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Young Ambassadors’ Symposium

Invited Speakers with the Young Ambassadors’ Symposium

Keynote Lecture

Dr. Paolo GIACOBINI, University of Lille, France

Extra-Gonadal Roles of Anti-Mullerian Hormone in the Regulation of GnRH Neuronal Function

I am a basic scientist focused on neurodevelopmental events leading to the correct maturation and function of the mammalian reproductive axis. I obtained my Ph.D Degree in Neuroscience  in 2005 at the University of Turin, Italy. This was a graduate partnership program between the University of Turin, Italy (Supervisor: Prof. Aldo Fasolo) and the National Institute of Health (NIH), Bethesda, USA (Supervisor: Dr. Susan Wray), where I spent several years during my PhD and Post-Doctoral formation. Since 2009 I am a research scientist and group leader at the French National Institute of Health and Medical Research (INSERM) in Lille, France.

Symposium – Novel Technologies and Ideas to Study Neuroendocrinolgoy

Dr. Michelle BELLINGHAM, University of Glasgow, UK

Maternal Exposure to Low-Level Chemical Mixtures: Consequences on the Offspring Neuroendocrine System

Dr. Michelle Bellingham is a lecturer in the Institute of Biodiversity, Animal Health and Comparative Medicine, University of Glasgow (since 2012).  She received her PhD in Physiology in 2004 from Glasgow Caledonian University and completed a post-doctoral project in the Division of Immunology, Infection and Inflammation, before joining Prof Neil Evans group as a post-doc in the Division of Cell Sciences at the University of Glasgow in 2007. For the past 10 years the focus of her research has been on determining the effects, and understanding the risks, of maternal exposure to low-level chemical mixtures on long-term offspring health where she has used both sheep and human models.  Her work integrates behavioural, hormonal, molecular biology and ‘omics approaches to understand the risks of environmental chemical exposure on mammalian physiology and she has widely published the effects of maternal exposure to ‘real-life’ mixtures of chemicals (using sheep exposed to sludge-treated pastures) on offspring physiological systems, including effects on hypothalamic neurotransmitter systems, pituitary cell populations and changes in adult reproductive physiology. Her research also focuses on the effects of human exposures during pregnancy, including the effects of maternal smoking, on programming adverse fetal development and long term health consequences in later life (in collaboration with Prof Paul Fowler, University of Aberdeen).

Dr. Joan MORRELL, Rutgers University-Rutgers, USA

Impact of Gender on the Behavioural Processes and Neurobiological Substrates of Motivation for Voluntary Activity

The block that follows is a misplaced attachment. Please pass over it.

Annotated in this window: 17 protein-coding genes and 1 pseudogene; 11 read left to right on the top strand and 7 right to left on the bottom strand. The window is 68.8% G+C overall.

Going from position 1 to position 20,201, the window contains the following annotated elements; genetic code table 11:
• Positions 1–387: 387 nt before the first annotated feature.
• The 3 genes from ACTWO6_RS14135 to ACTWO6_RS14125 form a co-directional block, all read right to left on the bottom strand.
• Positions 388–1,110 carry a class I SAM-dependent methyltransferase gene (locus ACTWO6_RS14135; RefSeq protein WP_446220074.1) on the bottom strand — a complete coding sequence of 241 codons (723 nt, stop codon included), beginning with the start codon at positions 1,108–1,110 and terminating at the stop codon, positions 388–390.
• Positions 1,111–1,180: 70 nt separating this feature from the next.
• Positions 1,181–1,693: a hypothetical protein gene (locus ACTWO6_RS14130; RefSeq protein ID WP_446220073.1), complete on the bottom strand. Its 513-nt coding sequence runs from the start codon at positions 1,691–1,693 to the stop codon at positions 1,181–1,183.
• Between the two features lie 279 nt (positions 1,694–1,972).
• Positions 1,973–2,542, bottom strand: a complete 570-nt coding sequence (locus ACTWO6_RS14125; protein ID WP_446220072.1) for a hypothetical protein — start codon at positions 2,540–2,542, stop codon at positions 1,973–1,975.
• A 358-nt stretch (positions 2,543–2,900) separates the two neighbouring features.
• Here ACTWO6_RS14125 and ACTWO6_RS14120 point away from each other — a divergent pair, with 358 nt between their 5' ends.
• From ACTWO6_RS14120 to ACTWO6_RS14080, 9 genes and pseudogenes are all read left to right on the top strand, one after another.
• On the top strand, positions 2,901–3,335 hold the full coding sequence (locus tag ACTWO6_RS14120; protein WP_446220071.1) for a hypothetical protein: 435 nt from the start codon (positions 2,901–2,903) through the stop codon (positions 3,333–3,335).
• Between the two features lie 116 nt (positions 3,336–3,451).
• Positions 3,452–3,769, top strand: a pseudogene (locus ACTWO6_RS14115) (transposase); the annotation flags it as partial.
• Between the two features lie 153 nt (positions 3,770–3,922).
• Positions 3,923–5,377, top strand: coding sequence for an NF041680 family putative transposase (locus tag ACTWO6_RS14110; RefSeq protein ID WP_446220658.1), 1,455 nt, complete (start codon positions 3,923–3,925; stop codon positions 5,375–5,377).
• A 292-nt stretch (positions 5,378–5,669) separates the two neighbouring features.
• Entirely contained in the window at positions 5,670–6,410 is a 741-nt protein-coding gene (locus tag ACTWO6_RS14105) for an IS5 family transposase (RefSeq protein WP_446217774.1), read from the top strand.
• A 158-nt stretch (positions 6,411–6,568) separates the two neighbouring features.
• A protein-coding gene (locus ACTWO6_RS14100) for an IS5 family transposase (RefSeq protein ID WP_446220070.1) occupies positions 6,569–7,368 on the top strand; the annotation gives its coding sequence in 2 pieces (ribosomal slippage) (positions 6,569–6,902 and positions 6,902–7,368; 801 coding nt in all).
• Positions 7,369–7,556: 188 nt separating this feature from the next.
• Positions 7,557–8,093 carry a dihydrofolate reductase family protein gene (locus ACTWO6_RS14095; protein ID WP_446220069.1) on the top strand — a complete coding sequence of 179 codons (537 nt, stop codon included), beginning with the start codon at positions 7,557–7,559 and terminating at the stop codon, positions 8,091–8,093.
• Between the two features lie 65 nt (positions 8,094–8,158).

Dr. Julie BAKKER, University of Liège Belgium

The Role of Sex Hormones vs Chromosomes in the Sexual Differentiation of the Human Brain

Dr. Åsa PETERSEN, Lund University, Sweden

Hypothalamic Changes in Huntington Disease

Åsa Petersén received her PhD in Experimental Neuroscience in 2001 and her MD in 2005 at the Medical Faculty at Lund University, Sweden. She started her research group Translational Neuroendocrine Research Unit at Lund University in 2007. Petersén has combined her research positions with a clinical residency in psychiatry and now holds a combined position as Professor of Neuroscience at Lund University and Senior Consultant in Psychiatry. She has published around 90 research articles, reviews, book chapters and commentaries.

Petersén’s research is focused on the neurodegenerative and monogenic Huntington disease (HD), which has previously been considered a movement disorder with selective basal ganglia pathology. It is now well known that HD patients manifest with early non-motor features such as psychiatric symptoms, sleep problems and metabolic alterations. Petersén’s hypothesis is that hypothalamic dysfunction is involved in causing the early non-motor features of HD. She has published pioneering studies showing loss of orexin (hypocretin) and oxytoxin in the hypothalamus of patients and animal models of HD. Her studies have identified early hypothalamic changes in MR images from prodromal HD as well as alterations in key emotion and metabolism regulating genes in postmortem human HD hypothalami. Her exciting findings of the key role of the disease-causing mutant huntingtin protein in the hypothalamus for the development of depressive-like features accompanying metabolic dysfunction in HD mice have further opened up for important experiments dissecting out the critical neuronal networks involved.

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